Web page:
Taking our experiences in many hundreds of trees of various kinds in and out of season, and including the time when we were learning the art, our total loss has been something less than 10 per cent., probably more nearly 6 or 7 per cent. A whole tree-moving campaign in a single season has been accomplished with a loss of about 3 per cent. I am willing to admit that in the case of the larger trees the growth has been retarded perhaps two years, but this is a small matter, for people no longer young wish to get the effects they desire at once, and the modern tree-mover does it. We have grouped and arranged clumps of big spruces to fit the purposes we were aiming for, and sometimes have completely covered a hillside with them. Oaks we have not been successful with except when comparatively young, and we don’t try to move oaks and hickories when they have come near to maturity; but we have made some successful experiments with bass wood, and one of these we have moved three times without injury. Birches have generally baffled us, but evergreens, except cedars, have been almost invariably successfully handled.
This planning for good views must have been an early passion with me. I remember when I was hardly more than a boy I wanted to cut away a big tree which I thought interfered with the view from the windows of the dining-room of our home. I was for cutting it down, but some other members of the family objected, though my dear mother, I think, sympathized with me, as she said one day: “You know, my son, we have breakfast at eight o’clock, and I think if the tree were felled some time before we sat down to table, there would probably be no great complaint when the family saw the view which the fallen tree revealed.”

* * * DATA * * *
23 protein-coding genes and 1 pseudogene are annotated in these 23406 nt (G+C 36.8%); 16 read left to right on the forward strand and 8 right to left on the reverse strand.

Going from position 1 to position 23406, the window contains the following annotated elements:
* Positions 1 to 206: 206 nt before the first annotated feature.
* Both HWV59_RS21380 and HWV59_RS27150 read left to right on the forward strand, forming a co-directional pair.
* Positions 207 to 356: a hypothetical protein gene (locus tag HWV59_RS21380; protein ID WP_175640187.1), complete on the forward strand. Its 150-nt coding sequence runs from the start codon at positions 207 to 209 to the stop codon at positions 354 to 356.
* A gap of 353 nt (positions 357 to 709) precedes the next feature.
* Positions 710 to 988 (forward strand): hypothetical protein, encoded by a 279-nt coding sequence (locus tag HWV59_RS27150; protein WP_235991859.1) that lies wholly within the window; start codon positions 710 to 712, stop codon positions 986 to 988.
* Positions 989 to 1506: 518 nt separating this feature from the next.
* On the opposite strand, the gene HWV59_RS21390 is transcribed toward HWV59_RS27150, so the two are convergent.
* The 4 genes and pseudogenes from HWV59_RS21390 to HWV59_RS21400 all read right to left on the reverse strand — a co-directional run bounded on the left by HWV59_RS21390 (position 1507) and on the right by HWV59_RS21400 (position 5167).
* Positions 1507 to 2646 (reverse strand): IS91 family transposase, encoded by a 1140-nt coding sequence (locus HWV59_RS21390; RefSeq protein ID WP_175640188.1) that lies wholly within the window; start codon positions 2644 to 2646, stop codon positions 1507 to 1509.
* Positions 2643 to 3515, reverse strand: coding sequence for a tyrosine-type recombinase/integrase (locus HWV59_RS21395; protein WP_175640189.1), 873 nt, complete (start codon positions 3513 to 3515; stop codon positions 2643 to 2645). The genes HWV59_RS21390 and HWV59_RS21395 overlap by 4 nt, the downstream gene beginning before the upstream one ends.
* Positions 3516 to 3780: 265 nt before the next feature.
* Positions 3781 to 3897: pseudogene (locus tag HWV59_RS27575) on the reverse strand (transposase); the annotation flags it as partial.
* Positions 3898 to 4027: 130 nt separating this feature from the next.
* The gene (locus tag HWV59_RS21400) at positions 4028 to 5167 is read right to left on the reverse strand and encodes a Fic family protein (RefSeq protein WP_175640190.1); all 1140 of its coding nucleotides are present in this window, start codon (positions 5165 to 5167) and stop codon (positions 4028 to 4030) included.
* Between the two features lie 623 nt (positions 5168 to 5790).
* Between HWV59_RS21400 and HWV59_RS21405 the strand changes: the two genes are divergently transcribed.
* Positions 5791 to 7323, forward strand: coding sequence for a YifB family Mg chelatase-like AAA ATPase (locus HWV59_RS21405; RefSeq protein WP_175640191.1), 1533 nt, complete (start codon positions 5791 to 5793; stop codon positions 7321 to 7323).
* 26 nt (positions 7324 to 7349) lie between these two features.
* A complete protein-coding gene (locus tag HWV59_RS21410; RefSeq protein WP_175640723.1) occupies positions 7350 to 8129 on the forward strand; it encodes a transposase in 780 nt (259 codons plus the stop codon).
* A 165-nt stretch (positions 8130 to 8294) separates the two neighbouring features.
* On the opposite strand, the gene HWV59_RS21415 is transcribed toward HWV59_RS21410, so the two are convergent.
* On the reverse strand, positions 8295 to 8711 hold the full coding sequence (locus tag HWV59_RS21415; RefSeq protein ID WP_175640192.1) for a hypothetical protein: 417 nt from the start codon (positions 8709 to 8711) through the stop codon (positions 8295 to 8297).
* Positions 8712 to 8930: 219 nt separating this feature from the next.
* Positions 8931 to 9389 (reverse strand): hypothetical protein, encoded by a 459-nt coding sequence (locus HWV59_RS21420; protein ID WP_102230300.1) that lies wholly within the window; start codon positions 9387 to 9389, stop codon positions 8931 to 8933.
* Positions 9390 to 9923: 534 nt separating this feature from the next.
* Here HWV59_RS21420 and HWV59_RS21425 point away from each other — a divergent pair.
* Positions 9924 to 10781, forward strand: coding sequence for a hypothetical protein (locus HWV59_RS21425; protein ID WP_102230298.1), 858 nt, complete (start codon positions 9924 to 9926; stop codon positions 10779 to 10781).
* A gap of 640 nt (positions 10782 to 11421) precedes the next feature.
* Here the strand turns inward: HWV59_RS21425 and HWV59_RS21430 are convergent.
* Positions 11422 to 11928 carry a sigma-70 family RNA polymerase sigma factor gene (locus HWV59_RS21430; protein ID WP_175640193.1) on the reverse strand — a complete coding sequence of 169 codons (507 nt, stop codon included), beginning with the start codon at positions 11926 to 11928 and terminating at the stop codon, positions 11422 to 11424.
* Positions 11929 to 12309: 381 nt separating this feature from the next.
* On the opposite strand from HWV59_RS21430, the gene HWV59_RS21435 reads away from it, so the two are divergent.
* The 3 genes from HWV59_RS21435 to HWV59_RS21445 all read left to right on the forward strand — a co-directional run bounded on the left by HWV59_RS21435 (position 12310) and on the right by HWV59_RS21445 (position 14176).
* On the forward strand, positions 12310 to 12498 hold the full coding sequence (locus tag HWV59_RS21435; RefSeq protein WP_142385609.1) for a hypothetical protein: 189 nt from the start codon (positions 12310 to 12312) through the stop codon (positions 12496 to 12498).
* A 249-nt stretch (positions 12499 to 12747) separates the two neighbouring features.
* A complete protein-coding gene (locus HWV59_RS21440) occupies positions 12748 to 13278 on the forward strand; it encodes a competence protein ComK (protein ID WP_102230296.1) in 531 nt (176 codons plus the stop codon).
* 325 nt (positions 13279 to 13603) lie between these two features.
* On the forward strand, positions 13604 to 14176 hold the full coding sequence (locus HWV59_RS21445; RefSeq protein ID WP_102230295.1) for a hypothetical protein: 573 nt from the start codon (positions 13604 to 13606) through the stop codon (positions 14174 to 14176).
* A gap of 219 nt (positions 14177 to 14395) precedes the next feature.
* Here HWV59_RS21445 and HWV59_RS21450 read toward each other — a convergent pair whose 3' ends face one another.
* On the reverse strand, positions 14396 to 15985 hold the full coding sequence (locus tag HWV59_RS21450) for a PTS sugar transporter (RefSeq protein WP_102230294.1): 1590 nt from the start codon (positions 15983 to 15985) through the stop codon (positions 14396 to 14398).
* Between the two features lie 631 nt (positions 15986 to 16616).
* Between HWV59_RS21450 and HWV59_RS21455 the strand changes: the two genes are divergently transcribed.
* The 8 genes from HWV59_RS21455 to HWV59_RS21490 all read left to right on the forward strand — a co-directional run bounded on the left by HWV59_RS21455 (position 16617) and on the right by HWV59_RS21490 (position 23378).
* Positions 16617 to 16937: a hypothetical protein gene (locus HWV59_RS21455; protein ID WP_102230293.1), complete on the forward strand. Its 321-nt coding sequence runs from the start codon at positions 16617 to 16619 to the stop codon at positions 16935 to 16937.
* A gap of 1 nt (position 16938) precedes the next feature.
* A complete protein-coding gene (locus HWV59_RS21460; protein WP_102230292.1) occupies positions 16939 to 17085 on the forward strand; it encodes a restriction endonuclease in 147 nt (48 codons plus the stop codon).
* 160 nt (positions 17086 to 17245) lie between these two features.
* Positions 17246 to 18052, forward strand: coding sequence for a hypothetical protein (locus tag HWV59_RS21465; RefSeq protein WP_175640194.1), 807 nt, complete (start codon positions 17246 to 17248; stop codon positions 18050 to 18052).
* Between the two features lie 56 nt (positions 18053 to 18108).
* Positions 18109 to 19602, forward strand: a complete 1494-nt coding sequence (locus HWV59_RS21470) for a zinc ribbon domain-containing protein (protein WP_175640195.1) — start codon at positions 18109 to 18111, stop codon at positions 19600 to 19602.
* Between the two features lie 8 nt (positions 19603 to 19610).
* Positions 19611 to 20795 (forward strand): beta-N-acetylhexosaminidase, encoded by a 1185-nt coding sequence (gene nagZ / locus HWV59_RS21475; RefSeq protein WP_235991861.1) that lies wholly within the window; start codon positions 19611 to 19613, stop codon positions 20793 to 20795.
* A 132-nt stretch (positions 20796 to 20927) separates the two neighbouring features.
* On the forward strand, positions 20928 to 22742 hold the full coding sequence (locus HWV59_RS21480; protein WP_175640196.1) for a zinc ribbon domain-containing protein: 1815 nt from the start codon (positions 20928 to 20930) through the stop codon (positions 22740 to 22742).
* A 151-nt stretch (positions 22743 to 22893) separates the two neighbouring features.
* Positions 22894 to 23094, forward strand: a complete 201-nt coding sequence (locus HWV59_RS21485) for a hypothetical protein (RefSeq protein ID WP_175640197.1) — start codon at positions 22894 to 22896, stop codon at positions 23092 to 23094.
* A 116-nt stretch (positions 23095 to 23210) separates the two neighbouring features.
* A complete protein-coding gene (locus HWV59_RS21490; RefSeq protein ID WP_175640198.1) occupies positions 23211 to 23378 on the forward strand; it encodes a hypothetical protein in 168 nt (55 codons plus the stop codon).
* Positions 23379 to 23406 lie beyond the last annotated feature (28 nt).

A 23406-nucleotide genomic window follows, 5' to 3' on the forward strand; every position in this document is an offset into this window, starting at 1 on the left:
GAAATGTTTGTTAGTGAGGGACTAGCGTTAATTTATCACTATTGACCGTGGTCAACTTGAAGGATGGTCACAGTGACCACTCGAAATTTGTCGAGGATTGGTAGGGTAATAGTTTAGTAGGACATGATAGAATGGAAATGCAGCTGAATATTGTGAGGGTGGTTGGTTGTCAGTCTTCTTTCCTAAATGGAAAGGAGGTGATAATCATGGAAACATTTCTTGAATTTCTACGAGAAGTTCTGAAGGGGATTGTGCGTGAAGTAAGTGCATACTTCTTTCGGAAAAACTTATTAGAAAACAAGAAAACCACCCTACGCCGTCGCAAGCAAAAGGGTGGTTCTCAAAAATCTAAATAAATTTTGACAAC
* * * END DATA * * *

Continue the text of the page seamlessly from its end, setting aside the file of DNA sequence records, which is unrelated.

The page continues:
So it turned out.
THE DIFFICULT ART OF GETTING
To my father I owe a great debt in that he himself trained me to practical ways. He was engaged in different enterprises; he used to tell me about these things, explaining their significance; and he taught me the principles and methods of business. From early boyhood I kept a little book which I remember I called Ledger A—and this little volume is still preserved—containing my receipts and expenditures as well as an account of the small sums that I was taught to give away regularly.
Naturally, people of modest means lead a closer family life than those who have plenty of servants to do everything for them. I count it a blessing that I was of the former class. When I was seven or eight years old I engaged in my first business enterprise with the assistance of my mother. I owned some turkeys, and she presented me with the curds from the milk to feed them. I took care of the birds myself, and sold them all in business-like fashion. My receipts were all profit, as I had nothing to do with the expense account, and my records were kept as carefully as I knew how.